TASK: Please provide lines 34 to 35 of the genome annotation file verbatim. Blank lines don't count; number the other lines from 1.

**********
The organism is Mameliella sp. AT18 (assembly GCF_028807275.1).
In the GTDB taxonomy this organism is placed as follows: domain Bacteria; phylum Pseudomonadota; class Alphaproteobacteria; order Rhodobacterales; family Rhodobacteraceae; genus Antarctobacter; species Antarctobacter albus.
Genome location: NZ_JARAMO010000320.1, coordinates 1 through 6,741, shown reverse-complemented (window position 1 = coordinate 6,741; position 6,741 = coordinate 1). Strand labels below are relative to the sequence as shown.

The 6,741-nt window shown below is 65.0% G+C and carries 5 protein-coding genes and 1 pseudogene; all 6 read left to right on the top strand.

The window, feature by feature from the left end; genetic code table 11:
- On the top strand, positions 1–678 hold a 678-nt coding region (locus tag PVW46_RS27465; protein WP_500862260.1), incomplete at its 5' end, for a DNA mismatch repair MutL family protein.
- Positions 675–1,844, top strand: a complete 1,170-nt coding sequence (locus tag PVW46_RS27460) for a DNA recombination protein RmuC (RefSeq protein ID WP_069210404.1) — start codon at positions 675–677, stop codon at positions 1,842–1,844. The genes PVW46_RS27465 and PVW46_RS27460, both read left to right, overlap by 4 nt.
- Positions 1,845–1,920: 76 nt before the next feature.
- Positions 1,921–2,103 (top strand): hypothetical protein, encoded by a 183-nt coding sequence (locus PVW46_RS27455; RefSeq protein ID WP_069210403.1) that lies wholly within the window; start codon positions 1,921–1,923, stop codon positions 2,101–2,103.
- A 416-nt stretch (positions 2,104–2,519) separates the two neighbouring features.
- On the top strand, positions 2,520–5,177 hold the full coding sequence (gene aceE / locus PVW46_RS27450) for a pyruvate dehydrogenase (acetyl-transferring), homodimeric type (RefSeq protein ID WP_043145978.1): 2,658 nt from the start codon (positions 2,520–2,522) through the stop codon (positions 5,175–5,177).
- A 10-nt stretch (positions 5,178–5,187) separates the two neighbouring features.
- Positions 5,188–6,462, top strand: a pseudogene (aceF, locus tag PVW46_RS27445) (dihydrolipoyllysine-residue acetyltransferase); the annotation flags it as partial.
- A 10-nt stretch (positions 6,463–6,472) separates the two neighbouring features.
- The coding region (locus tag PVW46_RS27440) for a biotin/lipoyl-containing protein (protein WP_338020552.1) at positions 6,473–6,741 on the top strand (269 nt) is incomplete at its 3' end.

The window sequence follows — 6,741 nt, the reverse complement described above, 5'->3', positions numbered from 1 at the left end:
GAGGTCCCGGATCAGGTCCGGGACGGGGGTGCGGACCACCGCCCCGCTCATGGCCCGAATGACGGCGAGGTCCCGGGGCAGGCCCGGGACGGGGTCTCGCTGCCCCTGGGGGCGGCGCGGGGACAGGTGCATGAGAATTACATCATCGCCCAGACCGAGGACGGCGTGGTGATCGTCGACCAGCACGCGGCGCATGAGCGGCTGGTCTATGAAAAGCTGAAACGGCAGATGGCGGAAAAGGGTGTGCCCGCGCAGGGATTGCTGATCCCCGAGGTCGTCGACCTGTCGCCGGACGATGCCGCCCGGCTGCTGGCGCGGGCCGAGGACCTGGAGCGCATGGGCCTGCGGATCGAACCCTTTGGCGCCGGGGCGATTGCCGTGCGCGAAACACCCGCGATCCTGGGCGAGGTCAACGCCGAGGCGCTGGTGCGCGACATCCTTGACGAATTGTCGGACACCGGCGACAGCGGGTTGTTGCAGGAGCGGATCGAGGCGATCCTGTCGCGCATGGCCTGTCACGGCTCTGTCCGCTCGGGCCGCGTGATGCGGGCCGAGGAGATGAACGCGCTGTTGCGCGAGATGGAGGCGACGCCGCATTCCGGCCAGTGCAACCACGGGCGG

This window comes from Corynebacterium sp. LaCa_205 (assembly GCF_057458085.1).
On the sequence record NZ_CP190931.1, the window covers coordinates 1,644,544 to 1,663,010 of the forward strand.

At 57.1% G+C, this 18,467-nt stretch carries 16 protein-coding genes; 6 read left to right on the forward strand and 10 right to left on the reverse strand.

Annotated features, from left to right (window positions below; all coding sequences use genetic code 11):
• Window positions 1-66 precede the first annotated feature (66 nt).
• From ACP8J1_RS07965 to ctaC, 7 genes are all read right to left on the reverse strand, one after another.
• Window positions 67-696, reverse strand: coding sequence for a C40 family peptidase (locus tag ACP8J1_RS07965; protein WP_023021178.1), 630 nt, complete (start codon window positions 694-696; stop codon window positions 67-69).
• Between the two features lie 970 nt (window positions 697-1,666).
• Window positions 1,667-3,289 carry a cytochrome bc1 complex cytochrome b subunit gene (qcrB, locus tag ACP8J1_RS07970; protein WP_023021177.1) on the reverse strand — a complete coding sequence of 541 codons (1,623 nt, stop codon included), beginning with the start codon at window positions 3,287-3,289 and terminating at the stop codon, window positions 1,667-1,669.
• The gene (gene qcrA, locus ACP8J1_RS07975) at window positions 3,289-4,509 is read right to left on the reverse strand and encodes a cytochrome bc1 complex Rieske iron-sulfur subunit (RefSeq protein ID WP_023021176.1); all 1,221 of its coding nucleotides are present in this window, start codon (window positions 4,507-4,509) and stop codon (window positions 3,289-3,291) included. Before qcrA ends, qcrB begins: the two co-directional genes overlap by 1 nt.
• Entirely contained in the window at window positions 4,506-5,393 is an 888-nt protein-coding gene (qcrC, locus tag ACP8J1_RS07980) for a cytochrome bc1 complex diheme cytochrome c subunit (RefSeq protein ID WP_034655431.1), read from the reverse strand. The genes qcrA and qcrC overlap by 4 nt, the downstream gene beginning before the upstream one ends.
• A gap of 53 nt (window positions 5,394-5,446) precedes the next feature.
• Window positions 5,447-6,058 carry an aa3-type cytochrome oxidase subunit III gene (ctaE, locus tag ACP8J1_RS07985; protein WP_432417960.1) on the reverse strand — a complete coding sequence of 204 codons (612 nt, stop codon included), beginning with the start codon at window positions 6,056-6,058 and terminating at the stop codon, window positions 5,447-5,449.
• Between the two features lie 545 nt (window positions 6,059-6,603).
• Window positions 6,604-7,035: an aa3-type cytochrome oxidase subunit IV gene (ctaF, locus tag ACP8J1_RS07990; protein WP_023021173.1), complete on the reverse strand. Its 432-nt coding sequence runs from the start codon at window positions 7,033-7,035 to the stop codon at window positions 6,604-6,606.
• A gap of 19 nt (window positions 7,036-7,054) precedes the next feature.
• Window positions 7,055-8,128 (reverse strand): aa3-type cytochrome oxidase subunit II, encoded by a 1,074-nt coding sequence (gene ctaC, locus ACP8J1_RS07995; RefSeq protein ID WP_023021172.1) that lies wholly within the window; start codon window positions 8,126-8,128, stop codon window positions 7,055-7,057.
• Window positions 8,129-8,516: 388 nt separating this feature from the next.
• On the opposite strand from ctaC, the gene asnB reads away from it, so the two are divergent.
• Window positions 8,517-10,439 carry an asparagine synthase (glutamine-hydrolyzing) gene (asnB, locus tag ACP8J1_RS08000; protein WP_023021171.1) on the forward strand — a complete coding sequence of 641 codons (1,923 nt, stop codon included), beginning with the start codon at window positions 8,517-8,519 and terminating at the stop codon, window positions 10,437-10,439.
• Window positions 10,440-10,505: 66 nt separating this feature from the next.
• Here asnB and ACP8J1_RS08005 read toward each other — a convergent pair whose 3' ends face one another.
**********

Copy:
• Window positions 7,055-8,128 (reverse strand): aa3-type cytochrome oxidase subunit II, encoded by a 1,074-nt coding sequence (gene ctaC, locus ACP8J1_RS07995; RefSeq protein ID WP_023021172.1) that lies wholly within the window; start codon window positions 8,126-8,128, stop codon window positions 7,055-7,057.
• Window positions 8,129-8,516: 388 nt separating this feature from the next.